TRUMAN, Harry. S., President. Typed letter signed ("Harry") as President, to David H. Morgan, Washington, D.C., 10 November 1952. 1 full page, 4to, White House stationery. Fine.
TRUMAN, Harry. S., President. Typed letter signed ("Harry") as President, to David H. Morgan, Washington, D.C., 10 November 1952. 1 full page, 4to, White House stationery. Fine.

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TRUMAN, Harry. S., President. Typed letter signed ("Harry") as President, to David H. Morgan, Washington, D.C., 10 November 1952. 1 full page, 4to, White House stationery. Fine.

SIX DAYS AFTER EISENHOWER'S ELECTION: "A NATIONAL HERO IS WHAT THE PEOPLE WANTED...IT CANNOT BE ANALYZED AS A REPUBLICAN LANDSLIDE"

An exceptional letter of the lame-duck President, immediately after the election which sent a Republican to the White House after 20 years in which Democrats (first Roosevelt, then Truman), had occupied the Presidential Mansion. To Morgan, an Oklahoma oilman and a business partner in a failed venture before World War I, Harry candidly writes: "I appreciated very much yours of 6th [two days after the election]...The election, of course, was a surprise to all of us on our side. Nearly all the experts with whom I discussed the matter figured we would have anywhere from 296 to 360 electoral votes but there seemed to be a trend on to vote for a National Hero [Eisenhower] and I suppose that is what the people wanted."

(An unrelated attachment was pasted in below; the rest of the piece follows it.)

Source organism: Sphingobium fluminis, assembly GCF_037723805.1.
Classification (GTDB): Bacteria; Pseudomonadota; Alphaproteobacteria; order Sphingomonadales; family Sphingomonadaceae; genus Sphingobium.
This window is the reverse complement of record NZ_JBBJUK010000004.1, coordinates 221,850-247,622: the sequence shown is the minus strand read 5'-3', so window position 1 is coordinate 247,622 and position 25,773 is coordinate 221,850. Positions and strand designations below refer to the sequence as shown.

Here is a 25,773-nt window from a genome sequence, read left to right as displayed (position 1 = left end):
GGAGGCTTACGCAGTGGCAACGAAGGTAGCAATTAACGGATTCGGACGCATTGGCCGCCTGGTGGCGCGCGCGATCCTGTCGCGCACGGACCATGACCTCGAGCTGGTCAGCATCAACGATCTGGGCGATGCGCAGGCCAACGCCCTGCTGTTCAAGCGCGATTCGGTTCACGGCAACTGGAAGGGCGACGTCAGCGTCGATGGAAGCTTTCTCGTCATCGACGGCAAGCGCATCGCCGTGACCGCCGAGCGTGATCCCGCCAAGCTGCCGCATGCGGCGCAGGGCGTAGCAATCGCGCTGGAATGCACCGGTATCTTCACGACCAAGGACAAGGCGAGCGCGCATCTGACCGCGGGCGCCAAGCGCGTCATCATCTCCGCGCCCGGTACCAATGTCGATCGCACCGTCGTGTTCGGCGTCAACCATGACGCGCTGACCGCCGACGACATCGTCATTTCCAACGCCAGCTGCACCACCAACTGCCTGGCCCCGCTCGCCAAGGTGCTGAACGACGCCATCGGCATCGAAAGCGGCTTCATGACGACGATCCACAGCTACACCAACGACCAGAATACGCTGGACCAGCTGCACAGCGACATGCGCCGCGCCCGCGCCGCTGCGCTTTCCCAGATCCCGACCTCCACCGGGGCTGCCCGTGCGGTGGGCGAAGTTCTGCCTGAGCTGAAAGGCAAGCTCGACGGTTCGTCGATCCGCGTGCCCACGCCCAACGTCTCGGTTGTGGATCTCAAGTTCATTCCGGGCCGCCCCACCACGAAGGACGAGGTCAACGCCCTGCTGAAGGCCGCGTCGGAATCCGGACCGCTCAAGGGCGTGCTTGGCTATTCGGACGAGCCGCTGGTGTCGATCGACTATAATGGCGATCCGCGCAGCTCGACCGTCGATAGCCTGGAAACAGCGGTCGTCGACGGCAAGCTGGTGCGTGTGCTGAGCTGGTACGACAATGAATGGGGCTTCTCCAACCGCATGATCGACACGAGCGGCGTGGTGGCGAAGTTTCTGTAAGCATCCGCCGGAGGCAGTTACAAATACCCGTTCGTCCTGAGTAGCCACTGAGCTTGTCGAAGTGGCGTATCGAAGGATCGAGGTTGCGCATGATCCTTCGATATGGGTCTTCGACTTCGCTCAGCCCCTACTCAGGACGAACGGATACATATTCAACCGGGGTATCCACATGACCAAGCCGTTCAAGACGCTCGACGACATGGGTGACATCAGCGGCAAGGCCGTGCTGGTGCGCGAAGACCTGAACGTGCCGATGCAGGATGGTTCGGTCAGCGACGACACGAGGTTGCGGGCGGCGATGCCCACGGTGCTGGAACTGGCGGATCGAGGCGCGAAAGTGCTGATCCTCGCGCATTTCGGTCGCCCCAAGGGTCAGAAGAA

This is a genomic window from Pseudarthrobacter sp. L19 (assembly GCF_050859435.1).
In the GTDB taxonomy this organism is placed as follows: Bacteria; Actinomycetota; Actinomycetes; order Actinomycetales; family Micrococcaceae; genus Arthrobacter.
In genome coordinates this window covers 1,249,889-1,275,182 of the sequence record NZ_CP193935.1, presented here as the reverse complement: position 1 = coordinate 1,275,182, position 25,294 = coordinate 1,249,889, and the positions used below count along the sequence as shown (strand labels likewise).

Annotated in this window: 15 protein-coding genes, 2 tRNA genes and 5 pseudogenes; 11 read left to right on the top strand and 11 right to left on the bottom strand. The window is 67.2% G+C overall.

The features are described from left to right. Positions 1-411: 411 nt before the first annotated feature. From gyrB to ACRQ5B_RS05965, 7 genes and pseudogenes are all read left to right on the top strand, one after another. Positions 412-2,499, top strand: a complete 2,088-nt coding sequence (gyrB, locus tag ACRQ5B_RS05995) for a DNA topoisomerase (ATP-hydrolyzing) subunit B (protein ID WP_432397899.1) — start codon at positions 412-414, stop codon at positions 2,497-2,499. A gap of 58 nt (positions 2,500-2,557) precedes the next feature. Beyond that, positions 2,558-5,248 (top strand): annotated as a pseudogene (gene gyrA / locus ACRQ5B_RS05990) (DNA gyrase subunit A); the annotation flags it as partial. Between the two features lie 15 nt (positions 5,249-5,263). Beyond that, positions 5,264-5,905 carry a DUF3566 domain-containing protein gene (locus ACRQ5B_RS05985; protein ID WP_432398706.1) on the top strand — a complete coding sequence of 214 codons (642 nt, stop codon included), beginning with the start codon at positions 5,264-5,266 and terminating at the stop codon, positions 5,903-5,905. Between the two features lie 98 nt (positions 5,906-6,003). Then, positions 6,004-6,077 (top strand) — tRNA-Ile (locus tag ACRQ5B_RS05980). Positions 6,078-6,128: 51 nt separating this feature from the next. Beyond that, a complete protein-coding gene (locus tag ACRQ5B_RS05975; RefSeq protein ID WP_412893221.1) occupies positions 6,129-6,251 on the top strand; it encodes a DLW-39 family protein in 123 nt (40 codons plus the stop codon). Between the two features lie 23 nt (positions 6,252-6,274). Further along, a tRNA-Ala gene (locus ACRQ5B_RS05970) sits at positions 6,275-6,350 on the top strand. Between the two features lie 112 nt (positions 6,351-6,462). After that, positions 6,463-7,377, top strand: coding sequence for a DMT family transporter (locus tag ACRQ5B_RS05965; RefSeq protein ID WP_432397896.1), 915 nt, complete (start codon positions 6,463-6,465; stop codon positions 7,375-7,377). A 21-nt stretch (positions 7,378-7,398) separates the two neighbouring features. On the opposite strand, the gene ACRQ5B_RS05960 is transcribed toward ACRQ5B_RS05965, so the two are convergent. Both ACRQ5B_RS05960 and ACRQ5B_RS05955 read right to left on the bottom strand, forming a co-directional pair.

"It cannot be analyzed as a Republican landslide because the Senate and House margins are too narrow [Eisenhower carried all but 9 of 48 states, and the percentage of the popular vote he garnered was the highest since Roosevelt, in 1936]. In several states we elected the governors and senators when Eisenhower carried the State. That was true of Massachusetts, Missouri and Montana particularly..." Then, looking forward to his impending departure from the White House, Truman adds, "I think you are right about Kansas City being the best place to live. I am going to live in the City of which Kansas City is a suburb when I get around to it."

In the last months of the campaign, Eisenhower, campaigning with Senator Joe McCarthy in Wisconsin, had aggressively attacked Truman, and by implication, General George Marshall for the success of the Communist ideology. Truman, who had been on friendly terms with Ike prior to the campaign, never forgave him. When the President-elect visited the White House on November 20, Truman was formal, polite, but aloof, and afterwards, skeptical of the former General's grasp of the magnitude of the responsibilities he was about to assume. Harry remarked: "I think this all went in one ear and out the other...He'll sit right there and he'll say do this, do that! And nothing will happen. Poor Ike!--It won't be a bit like the Army. He'll find it very frustrating" (D. McCullough, Truman, p.914).
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